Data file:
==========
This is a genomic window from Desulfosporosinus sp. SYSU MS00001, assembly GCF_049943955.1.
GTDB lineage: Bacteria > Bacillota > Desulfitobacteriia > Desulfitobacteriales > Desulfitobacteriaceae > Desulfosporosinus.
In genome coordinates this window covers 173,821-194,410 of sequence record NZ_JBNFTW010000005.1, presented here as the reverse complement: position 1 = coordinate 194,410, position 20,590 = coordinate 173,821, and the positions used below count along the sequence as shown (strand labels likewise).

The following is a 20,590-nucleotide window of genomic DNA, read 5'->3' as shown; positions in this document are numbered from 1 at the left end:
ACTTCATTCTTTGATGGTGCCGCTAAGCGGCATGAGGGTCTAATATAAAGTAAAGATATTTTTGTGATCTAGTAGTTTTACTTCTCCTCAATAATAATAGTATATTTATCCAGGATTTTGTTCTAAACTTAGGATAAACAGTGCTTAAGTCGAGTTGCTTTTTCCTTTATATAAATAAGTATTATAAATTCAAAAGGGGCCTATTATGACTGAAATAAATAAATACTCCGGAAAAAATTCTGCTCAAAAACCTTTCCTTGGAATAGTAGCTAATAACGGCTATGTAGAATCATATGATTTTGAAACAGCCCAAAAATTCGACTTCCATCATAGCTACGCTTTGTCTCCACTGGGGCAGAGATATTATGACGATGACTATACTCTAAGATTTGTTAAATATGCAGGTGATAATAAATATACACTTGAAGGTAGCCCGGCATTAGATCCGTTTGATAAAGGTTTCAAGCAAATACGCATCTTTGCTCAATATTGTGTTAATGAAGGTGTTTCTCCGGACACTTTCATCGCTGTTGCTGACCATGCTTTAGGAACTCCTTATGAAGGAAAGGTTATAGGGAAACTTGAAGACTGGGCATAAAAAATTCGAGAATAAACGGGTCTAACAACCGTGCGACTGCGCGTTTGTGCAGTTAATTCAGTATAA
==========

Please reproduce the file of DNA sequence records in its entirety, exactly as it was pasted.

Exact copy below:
This is a genomic window from Desulfosporosinus sp. SYSU MS00001, assembly GCF_049943955.1.
GTDB lineage: Bacteria > Bacillota > Desulfitobacteriia > Desulfitobacteriales > Desulfitobacteriaceae > Desulfosporosinus.
In genome coordinates this window covers 173,821-194,410 of sequence record NZ_JBNFTW010000005.1, presented here as the reverse complement: position 1 = coordinate 194,410, position 20,590 = coordinate 173,821, and the positions used below count along the sequence as shown (strand labels likewise).

The following is a 20,590-nucleotide window of genomic DNA, read 5'->3' as shown; positions in this document are numbered from 1 at the left end:
ACTTCATTCTTTGATGGTGCCGCTAAGCGGCATGAGGGTCTAATATAAAGTAAAGATATTTTTGTGATCTAGTAGTTTTACTTCTCCTCAATAATAATAGTATATTTATCCAGGATTTTGTTCTAAACTTAGGATAAACAGTGCTTAAGTCGAGTTGCTTTTTCCTTTATATAAATAAGTATTATAAATTCAAAAGGGGCCTATTATGACTGAAATAAATAAATACTCCGGAAAAAATTCTGCTCAAAAACCTTTCCTTGGAATAGTAGCTAATAACGGCTATGTAGAATCATATGATTTTGAAACAGCCCAAAAATTCGACTTCCATCATAGCTACGCTTTGTCTCCACTGGGGCAGAGATATTATGACGATGACTATACTCTAAGATTTGTTAAATATGCAGGTGATAATAAATATACACTTGAAGGTAGCCCGGCATTAGATCCGTTTGATAAAGGTTTCAAGCAAATACGCATCTTTGCTCAATATTGTGTTAATGAAGGTGTTTCTCCGGACACTTTCATCGCTGTTGCTGACCATGCTTTAGGAACTCCTTATGAAGGAAAGGTTATAGGGAAACTTGAAGACTGGGCATAAAAAATTCGAGAATAAACGGGTCTAACAACCGTGCGACTGCGCGTTTGTGCAGTTAATTCAGTATAA